Letter to the editor: In response to ‘Physics department looks to add female faculty’
In the late 1980s and early 1990s, I spent two years taking undergraduate upper division classes, several more years studying for my Ph.D. and then almost three years as a post doc researcher in the Washington University physics department. It was a good place to be a woman. Of course, sometimes I was the only woman in the room—but “so what?” I asked lots of questions in class—and was appreciated for it. Later, when I had research results to present, I was sent to all-expenses-paid conferences in my field, and (again all expenses paid) to a supercomputer training course that still is relevant to me today.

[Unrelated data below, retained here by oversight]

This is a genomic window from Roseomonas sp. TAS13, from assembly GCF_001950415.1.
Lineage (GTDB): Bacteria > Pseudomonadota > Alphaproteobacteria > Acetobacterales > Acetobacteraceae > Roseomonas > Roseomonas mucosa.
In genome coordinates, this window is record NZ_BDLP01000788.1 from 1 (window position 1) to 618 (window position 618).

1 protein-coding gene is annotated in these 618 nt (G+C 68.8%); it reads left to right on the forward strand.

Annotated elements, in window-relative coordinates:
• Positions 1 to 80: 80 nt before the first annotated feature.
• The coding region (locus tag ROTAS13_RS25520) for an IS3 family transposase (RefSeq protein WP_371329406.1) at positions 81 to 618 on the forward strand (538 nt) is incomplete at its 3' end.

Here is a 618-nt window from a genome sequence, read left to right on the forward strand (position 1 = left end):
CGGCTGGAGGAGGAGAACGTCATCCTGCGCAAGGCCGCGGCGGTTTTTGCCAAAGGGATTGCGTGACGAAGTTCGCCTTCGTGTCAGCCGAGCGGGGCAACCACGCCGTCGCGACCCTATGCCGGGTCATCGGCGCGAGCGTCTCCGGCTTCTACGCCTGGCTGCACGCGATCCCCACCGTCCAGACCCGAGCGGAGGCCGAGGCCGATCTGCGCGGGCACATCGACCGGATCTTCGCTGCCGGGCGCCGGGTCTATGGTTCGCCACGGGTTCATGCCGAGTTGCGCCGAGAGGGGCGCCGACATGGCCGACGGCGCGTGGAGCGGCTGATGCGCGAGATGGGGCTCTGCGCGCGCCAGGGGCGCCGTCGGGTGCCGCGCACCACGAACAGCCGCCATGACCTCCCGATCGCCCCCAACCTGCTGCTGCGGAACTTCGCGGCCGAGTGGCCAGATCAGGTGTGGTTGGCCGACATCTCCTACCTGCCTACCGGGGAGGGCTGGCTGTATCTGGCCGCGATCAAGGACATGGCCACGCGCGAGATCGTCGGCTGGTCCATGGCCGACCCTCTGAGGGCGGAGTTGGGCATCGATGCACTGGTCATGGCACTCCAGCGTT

At the time, we had a “woman-in-physics” weekly brown bag lunch. I never remember hearing a single complaint about any professor mistreating any participant. Uniformly, professors spent much time mentoring all their students: mentoring women in the same ways as they mentored men. Among the graduate students—male and female together—there was a camaraderie, which didn’t discriminate on the basis of sex—except that there were a few marriages between graduate students.
I’m frankly mystified at the latest brouhaha about the physics department. Is it really likely that over the last couple of decades a pleasant place has become a hotbed of sexism? The department has been trying to hire women, but the worst possible outcome for female physicists would be a woman hired because she is the “best woman” rather than the “best candidate.” That is a recipe for fostering real discrimination against women, not the sort of discrimination that is anonymous, and non-specific so that physics department members cannot defend themselves.